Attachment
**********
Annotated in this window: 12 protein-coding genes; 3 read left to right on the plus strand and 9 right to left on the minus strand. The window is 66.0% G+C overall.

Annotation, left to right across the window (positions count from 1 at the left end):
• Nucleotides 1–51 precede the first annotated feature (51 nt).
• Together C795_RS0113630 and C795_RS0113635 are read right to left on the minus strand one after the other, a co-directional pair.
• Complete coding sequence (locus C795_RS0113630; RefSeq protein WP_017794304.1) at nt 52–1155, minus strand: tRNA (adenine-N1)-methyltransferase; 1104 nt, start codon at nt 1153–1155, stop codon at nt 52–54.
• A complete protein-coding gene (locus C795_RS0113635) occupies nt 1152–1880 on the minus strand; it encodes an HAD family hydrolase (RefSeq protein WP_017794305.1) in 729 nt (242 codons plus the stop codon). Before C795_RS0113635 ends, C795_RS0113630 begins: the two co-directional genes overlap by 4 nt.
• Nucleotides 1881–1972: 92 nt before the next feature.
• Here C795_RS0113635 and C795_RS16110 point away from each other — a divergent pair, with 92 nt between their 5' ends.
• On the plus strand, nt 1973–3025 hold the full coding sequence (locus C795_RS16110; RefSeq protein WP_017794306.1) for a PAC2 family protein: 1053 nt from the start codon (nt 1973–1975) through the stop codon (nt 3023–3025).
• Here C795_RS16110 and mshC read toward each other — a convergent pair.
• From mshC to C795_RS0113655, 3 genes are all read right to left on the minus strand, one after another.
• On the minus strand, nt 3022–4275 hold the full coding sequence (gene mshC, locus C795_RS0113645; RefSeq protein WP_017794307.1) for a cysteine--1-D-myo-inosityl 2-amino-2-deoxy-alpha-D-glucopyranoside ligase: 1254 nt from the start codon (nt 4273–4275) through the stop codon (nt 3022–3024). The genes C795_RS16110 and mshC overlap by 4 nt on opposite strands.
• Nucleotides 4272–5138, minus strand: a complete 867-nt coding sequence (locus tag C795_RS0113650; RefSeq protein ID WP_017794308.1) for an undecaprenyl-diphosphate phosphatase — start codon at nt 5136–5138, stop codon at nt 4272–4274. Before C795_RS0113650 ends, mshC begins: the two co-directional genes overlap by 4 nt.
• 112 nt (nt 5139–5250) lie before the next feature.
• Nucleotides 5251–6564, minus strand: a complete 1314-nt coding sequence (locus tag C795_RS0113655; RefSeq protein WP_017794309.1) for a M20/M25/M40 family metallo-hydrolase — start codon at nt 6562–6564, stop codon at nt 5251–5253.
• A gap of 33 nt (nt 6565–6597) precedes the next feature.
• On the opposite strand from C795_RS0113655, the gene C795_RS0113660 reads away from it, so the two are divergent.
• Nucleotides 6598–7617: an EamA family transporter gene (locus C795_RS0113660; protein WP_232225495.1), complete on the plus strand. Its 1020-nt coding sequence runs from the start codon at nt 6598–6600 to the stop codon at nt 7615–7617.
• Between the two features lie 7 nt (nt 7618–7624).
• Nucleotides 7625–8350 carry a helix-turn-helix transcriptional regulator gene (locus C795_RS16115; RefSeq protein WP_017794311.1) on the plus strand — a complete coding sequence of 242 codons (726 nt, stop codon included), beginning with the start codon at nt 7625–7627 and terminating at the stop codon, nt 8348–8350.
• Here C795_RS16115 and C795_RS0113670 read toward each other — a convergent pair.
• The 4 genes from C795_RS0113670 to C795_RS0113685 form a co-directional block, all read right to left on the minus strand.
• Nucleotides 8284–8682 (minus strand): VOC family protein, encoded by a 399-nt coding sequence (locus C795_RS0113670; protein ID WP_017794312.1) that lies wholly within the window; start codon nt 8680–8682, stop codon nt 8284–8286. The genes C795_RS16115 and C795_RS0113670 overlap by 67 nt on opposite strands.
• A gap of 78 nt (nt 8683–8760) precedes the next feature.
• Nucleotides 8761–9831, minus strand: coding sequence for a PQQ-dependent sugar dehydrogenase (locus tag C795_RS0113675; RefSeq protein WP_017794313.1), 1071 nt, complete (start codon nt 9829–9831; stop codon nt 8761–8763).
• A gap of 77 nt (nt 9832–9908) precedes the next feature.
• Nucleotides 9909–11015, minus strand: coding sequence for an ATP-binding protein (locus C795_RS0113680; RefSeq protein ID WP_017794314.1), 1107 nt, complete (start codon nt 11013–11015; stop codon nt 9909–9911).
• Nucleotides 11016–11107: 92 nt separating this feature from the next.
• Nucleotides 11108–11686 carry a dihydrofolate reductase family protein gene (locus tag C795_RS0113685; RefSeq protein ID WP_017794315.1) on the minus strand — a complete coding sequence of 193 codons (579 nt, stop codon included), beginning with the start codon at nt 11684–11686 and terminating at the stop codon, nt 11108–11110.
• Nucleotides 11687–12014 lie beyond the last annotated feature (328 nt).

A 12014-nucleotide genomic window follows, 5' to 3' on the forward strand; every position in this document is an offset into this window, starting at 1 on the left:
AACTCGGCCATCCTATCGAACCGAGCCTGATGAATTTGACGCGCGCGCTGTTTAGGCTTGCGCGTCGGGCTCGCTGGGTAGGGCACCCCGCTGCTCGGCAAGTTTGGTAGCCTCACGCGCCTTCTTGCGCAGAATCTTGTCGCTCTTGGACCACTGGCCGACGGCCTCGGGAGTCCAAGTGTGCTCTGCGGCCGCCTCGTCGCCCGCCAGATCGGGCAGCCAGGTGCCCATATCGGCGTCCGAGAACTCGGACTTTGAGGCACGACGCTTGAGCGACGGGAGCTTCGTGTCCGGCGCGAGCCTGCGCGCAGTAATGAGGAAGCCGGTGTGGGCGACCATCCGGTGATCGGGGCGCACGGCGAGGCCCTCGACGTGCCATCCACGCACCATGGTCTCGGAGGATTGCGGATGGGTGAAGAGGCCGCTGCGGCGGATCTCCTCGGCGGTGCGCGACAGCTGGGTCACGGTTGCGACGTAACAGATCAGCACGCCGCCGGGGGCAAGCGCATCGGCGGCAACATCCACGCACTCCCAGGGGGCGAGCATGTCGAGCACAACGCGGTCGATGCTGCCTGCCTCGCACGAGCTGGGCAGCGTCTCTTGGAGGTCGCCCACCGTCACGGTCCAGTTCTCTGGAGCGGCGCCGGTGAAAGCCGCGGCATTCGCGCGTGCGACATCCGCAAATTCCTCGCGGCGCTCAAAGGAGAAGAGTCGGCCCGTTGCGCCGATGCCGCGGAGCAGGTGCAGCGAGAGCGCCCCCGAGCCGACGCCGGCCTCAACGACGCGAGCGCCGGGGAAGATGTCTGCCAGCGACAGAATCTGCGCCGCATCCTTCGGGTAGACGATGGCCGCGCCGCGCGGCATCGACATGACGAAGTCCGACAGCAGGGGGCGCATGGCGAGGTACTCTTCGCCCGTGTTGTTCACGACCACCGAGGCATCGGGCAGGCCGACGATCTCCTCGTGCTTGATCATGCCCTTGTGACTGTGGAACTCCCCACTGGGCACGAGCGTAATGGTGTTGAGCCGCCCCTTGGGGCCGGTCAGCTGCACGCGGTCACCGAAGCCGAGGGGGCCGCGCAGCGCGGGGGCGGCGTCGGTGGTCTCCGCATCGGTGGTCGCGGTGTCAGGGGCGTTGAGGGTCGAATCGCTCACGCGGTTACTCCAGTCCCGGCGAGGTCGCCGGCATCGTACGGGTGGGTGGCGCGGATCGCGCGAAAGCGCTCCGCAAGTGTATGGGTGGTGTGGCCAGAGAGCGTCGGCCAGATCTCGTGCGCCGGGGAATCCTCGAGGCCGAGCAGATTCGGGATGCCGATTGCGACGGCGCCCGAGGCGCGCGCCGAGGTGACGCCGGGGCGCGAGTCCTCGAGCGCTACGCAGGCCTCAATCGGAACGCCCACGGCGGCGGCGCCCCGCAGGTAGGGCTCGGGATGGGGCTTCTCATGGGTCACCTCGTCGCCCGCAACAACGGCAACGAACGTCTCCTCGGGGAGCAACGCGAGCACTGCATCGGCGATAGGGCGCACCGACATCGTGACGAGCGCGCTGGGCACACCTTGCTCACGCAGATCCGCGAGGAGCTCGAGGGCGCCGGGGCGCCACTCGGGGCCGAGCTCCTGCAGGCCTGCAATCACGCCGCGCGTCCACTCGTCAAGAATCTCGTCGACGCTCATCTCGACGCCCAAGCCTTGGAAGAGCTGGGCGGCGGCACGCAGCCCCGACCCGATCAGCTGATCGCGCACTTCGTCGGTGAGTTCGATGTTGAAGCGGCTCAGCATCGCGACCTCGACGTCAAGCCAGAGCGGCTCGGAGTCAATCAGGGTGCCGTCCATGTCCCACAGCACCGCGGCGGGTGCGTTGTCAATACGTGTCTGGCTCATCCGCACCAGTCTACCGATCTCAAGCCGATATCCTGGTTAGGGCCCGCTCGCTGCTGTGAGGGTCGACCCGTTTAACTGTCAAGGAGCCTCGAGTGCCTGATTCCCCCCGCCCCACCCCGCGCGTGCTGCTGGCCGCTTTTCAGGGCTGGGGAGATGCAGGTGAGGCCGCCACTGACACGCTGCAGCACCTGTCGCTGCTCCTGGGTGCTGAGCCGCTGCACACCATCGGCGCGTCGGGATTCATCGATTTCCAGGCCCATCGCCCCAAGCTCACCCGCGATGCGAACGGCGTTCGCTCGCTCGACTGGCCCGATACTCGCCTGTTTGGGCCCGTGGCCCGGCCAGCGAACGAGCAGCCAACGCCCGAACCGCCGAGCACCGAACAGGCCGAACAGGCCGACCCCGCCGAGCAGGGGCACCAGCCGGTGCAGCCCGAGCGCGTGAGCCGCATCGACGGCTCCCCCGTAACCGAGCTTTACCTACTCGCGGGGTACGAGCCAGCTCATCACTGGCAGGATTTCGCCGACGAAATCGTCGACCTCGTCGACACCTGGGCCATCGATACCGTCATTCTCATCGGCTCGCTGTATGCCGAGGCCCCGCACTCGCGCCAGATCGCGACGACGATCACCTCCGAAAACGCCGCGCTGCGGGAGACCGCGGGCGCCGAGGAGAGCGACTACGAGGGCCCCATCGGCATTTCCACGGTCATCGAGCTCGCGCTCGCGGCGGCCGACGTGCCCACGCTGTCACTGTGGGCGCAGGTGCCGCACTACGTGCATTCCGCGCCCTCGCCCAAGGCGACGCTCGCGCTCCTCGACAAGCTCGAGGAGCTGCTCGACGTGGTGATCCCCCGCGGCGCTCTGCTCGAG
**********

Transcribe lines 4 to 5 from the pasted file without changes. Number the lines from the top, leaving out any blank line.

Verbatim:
• Together C795_RS0113630 and C795_RS0113635 are read right to left on the minus strand one after the other, a co-directional pair.
• Complete coding sequence (locus C795_RS0113630; RefSeq protein WP_017794304.1) at nt 52–1155, minus strand: tRNA (adenine-N1)-methyltransferase; 1104 nt, start codon at nt 1153–1155, stop codon at nt 52–54.